[ExI] Update on the Hawaiian observatory shutdown

Stuart LaForge avant at sollegro.com
Fri Aug 23 04:15:05 UTC 2019

Quoting Adrian Tymes:

>> How do you figure that? Every article I have read on the matter talks 
>> about their ancestral claim as a given.
> To quote John:> The difference is there is not a scrap of evidence  
> native Hawaiians ever lived on top of Mauna Kea, in fact there is no  
> evidence any human being ever stood on top of it before 1823 when a  
> American missionary climbed it. And the law is on the astronomers  
> side, they won the 4 year legal battle.

Since when do you need to live on land in order to own it? The point  
is before their colonization and integration into the U.S., the whole  
place belonged to them.

But of course the astronomers won. The State of Hawaii recognizes no  
native-Hawaiian tribal lands. That is the whole point of the protests.  
The mountain was simply chosen as a strategic location to draw their  
line in the proverbial sand. Blocking access to an important mountain  
on ancestral lands is political strategy.
>  Also it's not really about the 
> mountain. It's about native-Hawaiian sovereignty. They want something 
> like what all other native-american tribes have. Tribal lands, 
> self-policing jurisdiction, and such. And if history is any guide, I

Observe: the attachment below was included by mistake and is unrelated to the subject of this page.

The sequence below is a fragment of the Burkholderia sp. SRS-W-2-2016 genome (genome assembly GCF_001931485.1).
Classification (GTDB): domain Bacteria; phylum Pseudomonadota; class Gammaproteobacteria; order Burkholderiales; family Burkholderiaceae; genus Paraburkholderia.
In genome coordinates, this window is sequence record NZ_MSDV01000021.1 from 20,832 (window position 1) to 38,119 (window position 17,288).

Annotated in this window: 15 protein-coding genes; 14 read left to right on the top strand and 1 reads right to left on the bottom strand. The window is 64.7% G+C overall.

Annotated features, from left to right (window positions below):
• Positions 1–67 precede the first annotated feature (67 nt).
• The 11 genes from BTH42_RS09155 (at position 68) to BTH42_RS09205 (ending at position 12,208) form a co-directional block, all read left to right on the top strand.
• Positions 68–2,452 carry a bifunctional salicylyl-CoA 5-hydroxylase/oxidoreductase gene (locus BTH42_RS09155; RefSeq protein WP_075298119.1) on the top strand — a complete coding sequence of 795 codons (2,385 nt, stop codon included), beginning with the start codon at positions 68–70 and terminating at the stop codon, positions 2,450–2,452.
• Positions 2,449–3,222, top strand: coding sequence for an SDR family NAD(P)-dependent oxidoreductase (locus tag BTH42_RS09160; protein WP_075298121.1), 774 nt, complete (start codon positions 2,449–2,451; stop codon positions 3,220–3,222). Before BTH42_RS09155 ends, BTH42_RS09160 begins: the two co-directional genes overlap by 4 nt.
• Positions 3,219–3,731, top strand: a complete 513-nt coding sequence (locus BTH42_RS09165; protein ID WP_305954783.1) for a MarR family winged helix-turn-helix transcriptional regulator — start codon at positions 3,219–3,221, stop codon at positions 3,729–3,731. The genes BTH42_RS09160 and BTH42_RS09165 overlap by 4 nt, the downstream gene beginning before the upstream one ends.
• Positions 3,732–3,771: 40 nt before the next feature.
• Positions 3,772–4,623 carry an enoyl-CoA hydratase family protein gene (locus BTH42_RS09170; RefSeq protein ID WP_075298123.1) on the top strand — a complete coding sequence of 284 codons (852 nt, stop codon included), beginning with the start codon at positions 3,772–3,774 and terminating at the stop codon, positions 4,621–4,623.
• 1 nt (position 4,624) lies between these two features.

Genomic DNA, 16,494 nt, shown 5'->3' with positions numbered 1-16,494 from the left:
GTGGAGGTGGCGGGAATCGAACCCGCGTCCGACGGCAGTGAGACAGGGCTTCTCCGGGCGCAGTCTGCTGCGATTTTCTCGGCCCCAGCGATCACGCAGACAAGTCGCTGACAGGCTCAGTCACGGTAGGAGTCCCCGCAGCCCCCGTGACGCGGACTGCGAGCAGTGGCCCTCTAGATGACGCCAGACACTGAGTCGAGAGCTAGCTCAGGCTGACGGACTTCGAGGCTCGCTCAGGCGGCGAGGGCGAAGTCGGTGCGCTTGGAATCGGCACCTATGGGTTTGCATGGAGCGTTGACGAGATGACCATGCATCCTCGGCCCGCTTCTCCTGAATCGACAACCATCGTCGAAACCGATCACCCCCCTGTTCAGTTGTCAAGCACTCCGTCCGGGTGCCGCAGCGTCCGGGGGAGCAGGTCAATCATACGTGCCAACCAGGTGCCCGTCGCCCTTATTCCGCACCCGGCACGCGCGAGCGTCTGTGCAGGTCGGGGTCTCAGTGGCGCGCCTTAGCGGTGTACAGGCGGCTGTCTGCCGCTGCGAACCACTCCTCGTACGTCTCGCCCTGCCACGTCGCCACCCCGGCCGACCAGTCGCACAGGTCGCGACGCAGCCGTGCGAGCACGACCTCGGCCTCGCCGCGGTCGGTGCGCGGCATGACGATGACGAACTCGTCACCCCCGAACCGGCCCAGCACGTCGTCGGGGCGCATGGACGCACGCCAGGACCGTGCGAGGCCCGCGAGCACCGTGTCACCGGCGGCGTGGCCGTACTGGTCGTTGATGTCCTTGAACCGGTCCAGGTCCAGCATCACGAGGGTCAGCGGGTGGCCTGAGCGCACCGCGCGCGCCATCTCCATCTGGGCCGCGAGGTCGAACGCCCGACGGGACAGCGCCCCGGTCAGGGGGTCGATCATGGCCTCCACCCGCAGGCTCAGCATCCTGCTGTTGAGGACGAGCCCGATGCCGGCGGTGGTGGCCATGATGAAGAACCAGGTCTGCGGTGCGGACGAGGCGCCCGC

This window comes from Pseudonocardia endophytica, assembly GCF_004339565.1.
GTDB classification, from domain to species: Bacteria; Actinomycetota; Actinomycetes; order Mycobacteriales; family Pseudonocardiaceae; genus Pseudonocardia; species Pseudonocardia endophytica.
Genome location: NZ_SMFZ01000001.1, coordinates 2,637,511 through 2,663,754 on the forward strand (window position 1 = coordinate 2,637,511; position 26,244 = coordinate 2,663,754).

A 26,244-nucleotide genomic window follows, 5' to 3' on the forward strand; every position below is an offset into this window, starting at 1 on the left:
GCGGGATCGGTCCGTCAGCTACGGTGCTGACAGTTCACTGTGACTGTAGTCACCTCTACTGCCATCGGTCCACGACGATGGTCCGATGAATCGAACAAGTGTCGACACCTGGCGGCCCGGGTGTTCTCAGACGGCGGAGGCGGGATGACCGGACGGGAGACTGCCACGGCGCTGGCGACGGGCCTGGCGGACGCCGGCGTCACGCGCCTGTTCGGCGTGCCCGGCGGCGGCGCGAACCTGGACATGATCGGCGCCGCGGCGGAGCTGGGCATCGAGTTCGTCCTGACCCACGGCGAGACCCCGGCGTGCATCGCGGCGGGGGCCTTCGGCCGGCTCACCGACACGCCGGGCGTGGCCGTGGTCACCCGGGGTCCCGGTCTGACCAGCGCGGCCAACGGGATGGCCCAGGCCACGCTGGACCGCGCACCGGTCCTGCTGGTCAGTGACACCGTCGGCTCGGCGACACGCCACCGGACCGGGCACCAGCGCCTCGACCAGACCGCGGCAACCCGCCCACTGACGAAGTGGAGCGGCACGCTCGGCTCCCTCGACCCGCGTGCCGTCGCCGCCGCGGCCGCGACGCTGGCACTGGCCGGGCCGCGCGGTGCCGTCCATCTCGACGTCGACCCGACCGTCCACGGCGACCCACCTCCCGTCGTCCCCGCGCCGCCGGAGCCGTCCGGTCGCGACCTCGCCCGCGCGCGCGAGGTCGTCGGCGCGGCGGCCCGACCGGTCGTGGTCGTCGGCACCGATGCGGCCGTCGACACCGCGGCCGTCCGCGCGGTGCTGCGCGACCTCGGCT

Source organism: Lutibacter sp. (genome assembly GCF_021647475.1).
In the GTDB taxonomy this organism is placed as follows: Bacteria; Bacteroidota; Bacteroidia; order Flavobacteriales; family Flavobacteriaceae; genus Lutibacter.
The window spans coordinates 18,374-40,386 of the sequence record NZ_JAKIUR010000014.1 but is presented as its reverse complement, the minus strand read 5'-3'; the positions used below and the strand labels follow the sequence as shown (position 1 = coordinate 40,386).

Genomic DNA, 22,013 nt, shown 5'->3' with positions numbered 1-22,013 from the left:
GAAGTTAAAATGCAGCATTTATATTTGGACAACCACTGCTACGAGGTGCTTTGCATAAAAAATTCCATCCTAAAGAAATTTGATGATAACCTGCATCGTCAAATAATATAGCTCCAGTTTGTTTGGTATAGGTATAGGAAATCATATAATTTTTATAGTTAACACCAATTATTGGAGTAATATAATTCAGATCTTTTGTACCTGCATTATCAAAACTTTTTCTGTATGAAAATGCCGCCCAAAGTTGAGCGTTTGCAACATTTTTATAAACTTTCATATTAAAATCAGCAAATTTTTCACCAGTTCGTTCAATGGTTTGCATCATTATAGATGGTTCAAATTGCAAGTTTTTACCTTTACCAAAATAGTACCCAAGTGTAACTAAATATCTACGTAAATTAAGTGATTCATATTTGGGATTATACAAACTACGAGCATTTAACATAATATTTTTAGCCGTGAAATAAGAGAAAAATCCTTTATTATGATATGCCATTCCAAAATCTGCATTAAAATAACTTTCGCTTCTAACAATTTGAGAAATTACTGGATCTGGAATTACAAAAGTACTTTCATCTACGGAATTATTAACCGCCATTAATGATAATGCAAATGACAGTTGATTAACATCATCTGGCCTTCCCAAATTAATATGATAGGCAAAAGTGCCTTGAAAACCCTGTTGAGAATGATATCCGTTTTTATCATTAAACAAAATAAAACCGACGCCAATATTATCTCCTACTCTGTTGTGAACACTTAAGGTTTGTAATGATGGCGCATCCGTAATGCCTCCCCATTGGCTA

> really can't think of a good reason not to give it to them. I say give 
> them the mountain and lease it back from them.
> Do you think they would be satisfied with "tribal lands" consisting  
> of a previously-unused mountain, and that they would not simply use  
> the same tactic to try to claim more land?  Or that they would be  
> able to police the mountain effectively?

It seems to work in the rest of states. Many models to choose from.  
Haven't seen too many Sioux land grabs lately, so I don't see how  
Hawaiians would be any different. The would police it at least as  
effectively as any Indian Reservation in the U.S. polices its lands.  
Obviously the federal jurisdiction would supersede the native  
jurisdiction as I believe it does on Indian reservations.

> Better to give them some of the islands no one yet lives on -  
> perhaps Nihoa and Necker, where there is proof of ancestral claims  
> and self-policing may be within their means.

The reason nobody lives on those island is that they are unlivable.  
That is an insulting concession to them. They are not stupid after  
all, they had the strategic acumen to seize the high-ground, literally  
and figuratively, so I would offer them something better.

But, you can't know what they would settle for until you sit down and  
start bargaining with them. Ultimately the state of Hawaii has the  
guns but "justice for all" is part of our pledge as Americans, right?

Stuart LaForge

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